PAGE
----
Bluebeard's Goat and Other Stories by H. L. Mencken

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H.L. Mencken, in his illustrious career as a journalist, made his reputation with satirical writing and controversial ideals. Although his is a name not customarily associated with short fiction, it was his first literary love. From 1900 to 1919, he published nearly 60 stories and short-shorts, sometimes pseudonymously. Here for the first time, 30 of Mencken's thoroughly entertaining stories are collected, showcasing Mencken's wit and skill in a medium for which he is not well known. Meet a bumbling anarchist newspaper editor; the `Charmed Circle' of Long Island in a story strikingly prescient of F. Scott Fitzgerald; a shop owner whose mannequins belie a horrific secret; and a pair of wily entrepreneurs working in the Caribbean, among plenty of other excellent, amusing, and memorable stories. ""Superb, clever, or hilarious use of language. . . Read ""Epithalamium,"" a sendup of the social rigmarole of marriage for its exquisite choice of words, or the Poe-esque ""The Window of Horrors,"" about a clothier and his obsession with life-like mannequins, for its chills. For quintessential Mencken, read ""The Man of God,"" whose lowly grocer becomes an evangelist.""-Publishers Weekly

About H. L. Mencken

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H.L. Mencken was born in Baltimore, Maryland, a city he considered home despite his many years in New York. As a child he attended Professor Friedrich Knapp's Institute, a private school for children of German descent. He completed his secondary education at Baltimore Polytechnic Institute, from which he graduated at the age of 16. Mencken wanted to be a writer but was obligated to work in his father's cigar factory. When his father died suddenly in 1899, Mencken immediately sought a job at the Baltimore Herald. Through he began with no experience in journalism, he quickly learned every job at the newspaper and at age 25 became its editor. Mencken went on to build himself a reputation as one of America's most brilliant writers and literary critics. His basic approach was to question everything and to accept no limits on personal freedom. He attacked organized religion, American cultural and literary standards, and every aspect of American life that he found shallow, ignorant, or false - which was almost everything. From the 1920's until his death, Mencken's sharp wit and penetrating social commentary made him one of the most highly regarded - and fiercely hated - of American social critics. He was later memorialized in the dramatic portrait of the cynical journalist in the play and film Inherit the Wind. Shortly after World War I, Mencken began a project that was to fascinate him for the rest of his life: a study of American language and how it had evolved from British English. In 1919 he published The American Language: A Preliminary Inquiry into the Development of English in the United States. To this and his publisher's surprise, the book sold out quickly; its wit and nonscholarly approach attracted many readers who would not normally buy a book on such a subject. In 1936, a revised and enlarged edition was published, and in 1945 and 1948, supplements were added. The work shows not only how American English differs from British English but how the 300 year American experience shaped American dialect. Thus the book, still considered a classic in its field, is both a linguistic and social history of the United States.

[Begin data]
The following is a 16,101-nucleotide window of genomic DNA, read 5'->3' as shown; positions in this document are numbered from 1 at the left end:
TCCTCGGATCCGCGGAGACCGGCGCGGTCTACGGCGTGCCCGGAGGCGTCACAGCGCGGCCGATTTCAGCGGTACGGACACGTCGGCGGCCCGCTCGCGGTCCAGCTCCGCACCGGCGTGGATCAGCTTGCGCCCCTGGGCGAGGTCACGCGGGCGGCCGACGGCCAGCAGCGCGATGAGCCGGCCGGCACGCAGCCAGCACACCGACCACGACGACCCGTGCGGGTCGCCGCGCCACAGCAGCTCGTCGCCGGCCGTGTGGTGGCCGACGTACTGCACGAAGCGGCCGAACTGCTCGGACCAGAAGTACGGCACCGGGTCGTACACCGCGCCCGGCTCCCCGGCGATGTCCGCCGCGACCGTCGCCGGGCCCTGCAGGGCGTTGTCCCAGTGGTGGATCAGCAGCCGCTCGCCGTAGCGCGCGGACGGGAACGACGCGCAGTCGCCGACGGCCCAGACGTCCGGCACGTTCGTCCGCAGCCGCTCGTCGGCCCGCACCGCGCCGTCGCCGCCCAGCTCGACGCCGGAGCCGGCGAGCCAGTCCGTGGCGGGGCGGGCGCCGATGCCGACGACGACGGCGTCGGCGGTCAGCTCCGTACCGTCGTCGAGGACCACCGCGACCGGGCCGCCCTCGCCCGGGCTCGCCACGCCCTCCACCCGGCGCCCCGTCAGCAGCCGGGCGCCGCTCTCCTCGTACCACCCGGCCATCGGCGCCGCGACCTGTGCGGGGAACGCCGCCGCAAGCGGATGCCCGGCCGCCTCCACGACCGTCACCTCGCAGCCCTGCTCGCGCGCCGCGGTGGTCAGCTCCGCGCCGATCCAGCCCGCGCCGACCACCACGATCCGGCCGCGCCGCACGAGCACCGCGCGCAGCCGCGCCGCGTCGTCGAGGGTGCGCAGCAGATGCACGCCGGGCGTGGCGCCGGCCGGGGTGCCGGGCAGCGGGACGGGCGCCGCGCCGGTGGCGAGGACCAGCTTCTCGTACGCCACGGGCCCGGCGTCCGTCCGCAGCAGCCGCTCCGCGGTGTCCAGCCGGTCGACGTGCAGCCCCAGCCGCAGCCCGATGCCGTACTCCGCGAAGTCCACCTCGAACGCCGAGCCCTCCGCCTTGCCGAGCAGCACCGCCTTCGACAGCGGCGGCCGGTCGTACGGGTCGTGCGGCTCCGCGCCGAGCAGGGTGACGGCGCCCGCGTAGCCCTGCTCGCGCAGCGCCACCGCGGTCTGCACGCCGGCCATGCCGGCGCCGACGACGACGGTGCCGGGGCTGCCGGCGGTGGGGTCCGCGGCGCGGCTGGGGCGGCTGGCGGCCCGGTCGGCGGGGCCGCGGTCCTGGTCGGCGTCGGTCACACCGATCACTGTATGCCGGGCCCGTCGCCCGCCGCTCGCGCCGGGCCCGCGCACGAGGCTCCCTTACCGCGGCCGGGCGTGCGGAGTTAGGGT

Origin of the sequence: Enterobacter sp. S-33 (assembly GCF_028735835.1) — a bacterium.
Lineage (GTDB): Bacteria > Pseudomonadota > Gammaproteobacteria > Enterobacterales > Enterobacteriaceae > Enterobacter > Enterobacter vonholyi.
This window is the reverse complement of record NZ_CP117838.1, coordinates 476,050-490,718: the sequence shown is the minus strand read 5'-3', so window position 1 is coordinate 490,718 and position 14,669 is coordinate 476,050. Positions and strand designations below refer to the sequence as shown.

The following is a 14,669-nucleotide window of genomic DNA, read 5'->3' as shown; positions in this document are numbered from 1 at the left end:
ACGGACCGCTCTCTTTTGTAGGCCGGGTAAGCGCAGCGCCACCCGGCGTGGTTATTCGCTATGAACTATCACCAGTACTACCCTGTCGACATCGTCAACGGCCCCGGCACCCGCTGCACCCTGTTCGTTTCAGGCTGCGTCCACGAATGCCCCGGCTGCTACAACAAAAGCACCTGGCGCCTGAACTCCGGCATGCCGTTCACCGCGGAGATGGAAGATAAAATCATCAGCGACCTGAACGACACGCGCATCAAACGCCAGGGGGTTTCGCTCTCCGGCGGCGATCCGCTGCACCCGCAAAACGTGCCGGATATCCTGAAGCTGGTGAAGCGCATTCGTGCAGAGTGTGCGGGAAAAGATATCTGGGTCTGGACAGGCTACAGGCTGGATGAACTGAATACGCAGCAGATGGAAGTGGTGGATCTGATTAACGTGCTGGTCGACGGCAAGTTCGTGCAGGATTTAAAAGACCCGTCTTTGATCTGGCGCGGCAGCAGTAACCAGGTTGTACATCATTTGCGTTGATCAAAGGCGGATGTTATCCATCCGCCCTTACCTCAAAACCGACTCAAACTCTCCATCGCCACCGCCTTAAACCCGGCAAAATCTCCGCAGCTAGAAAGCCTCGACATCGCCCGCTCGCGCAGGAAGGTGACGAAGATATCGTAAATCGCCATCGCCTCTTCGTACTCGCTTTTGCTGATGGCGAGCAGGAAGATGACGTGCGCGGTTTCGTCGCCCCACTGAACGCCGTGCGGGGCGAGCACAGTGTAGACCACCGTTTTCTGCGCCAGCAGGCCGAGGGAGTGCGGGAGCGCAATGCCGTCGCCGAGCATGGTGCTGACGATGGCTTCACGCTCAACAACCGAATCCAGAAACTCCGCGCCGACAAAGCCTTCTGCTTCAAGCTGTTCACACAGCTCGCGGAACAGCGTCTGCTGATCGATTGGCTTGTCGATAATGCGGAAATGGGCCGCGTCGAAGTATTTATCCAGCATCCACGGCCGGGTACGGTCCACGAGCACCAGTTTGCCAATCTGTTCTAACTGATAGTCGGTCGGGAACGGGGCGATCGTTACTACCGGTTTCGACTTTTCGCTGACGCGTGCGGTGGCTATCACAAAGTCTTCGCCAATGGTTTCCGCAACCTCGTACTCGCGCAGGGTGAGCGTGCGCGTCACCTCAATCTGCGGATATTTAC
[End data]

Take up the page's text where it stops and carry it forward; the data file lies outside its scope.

Published December 4, 2012 by Dufour Editions. 384 pages
Genres: Literature & Fiction. Fiction

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Publishers Weekly

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The flamboyant critic Mencken, one of the most prominent literary figures of his day, once remarked, “Criticism is prejudice made plausible.” Readers seeking the brilliant wit that, in Mencken’s nonfiction, succeeded in unmasking hypocrites, had better skip this short fiction, wherein the a...

Oct 01 2012 | Read Full Review of Bluebeard's Goat and Other St...

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